After drawing criticism for favoring Google+ over other sites in its new social search, Google claims it would integrate Facebook and Twitter if it could, but it can't so it won't. The newest iteration of Google's search surfaces content from its newish social network , including suggestions of new people to follow. Though the engine aims to understand people and relationships, rather than just content, it only scours Google+ to do this. This has rival social networks in a tizzy, as this effectively buries their social content, while lifting Google+'s to the top of the search stream.
The new search is pretty blatant about its Google+ favoritism. But Google sees that as Twitter's fault, as the rival network relinquished its Google search contract months ago. "We are a bit surprised by Twitter's comments about Search plus Your World, because they chose not to renew their agreement with us last summer (http://goo.gl/chKwi), and since then we have observed their rel=nofollow instructions," the company wrote on Google+. The company's executive chairman Eric Schmidt adds to that line of reasoning, telling Search Engine Land's Danny Sullivan that neither Facebook nor Twitter have given the search engine permission to access their content. Therefore it can't give it the same treatment as its own social network's content, from a technical standpoint.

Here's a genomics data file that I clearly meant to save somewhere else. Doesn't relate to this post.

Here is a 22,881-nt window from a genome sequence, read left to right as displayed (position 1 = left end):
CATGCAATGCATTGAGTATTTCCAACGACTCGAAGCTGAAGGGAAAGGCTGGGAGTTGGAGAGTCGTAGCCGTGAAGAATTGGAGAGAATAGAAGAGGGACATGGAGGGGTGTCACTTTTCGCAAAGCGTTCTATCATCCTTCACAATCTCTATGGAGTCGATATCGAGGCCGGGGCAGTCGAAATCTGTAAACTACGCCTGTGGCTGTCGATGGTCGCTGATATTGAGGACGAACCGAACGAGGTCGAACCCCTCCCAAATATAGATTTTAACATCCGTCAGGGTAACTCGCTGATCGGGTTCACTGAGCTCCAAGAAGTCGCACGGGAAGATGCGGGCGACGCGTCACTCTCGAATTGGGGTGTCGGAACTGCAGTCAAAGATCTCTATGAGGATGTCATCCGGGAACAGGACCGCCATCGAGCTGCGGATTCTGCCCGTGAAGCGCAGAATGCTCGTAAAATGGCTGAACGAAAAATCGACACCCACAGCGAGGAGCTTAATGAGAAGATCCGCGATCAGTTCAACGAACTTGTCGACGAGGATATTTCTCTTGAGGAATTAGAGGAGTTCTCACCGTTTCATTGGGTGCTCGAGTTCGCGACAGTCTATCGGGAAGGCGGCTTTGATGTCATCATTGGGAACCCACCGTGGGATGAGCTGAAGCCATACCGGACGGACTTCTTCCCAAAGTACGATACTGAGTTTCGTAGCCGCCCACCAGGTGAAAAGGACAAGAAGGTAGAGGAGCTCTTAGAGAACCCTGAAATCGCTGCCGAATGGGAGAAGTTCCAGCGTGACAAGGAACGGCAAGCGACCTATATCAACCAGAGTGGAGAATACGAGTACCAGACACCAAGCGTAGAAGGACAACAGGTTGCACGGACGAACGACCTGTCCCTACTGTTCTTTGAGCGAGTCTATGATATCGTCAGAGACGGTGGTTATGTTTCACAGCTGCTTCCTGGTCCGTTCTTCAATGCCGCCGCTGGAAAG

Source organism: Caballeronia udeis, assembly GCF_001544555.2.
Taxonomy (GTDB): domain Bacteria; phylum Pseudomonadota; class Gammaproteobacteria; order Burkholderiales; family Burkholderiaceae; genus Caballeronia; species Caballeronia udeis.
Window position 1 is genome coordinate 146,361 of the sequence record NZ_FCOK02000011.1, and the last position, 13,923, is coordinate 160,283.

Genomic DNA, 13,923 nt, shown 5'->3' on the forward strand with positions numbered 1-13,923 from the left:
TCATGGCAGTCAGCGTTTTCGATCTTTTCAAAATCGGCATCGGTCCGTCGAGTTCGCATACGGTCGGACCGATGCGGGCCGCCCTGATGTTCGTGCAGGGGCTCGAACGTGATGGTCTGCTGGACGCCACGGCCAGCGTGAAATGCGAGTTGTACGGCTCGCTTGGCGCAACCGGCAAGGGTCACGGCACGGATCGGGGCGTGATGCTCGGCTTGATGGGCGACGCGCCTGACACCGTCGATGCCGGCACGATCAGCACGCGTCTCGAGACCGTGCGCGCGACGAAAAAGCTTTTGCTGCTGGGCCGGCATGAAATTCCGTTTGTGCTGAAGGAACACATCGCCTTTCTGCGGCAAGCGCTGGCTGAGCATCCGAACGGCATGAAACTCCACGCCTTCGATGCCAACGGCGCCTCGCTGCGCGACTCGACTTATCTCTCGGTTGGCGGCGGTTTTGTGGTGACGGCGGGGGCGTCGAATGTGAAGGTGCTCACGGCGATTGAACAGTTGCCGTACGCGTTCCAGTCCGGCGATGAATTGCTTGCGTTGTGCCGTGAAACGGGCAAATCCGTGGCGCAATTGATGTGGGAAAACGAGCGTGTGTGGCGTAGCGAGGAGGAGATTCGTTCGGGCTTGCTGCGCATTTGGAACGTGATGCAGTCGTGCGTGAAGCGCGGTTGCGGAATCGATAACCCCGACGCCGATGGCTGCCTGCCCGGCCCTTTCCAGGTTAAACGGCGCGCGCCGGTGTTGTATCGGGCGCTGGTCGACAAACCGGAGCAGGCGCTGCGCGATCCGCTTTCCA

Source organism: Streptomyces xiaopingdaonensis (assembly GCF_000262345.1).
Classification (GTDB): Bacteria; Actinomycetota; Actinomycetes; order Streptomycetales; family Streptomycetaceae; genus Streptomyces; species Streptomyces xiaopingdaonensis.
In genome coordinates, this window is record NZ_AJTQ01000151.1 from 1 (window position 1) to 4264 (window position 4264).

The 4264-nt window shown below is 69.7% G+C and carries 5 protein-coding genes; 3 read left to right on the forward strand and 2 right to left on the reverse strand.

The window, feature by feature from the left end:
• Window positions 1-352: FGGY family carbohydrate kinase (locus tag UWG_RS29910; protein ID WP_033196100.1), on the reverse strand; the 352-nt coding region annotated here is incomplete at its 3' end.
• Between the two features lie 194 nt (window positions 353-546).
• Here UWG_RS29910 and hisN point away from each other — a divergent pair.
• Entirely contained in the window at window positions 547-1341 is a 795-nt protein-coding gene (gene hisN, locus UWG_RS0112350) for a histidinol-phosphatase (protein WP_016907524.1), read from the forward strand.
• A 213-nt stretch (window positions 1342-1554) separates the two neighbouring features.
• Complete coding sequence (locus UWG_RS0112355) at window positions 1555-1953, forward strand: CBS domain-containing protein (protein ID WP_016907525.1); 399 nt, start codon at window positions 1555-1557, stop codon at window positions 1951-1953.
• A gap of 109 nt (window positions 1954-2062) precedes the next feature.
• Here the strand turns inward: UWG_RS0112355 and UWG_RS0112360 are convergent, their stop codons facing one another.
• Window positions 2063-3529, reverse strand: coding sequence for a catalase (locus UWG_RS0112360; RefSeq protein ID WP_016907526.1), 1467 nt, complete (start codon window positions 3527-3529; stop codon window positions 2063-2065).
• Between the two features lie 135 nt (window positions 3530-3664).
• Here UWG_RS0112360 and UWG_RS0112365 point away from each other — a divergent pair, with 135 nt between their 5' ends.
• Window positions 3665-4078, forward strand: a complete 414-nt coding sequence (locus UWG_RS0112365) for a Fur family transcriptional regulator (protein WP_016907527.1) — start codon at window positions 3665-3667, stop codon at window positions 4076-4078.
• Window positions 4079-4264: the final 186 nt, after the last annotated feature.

Read the full story at The Atlantic Wire.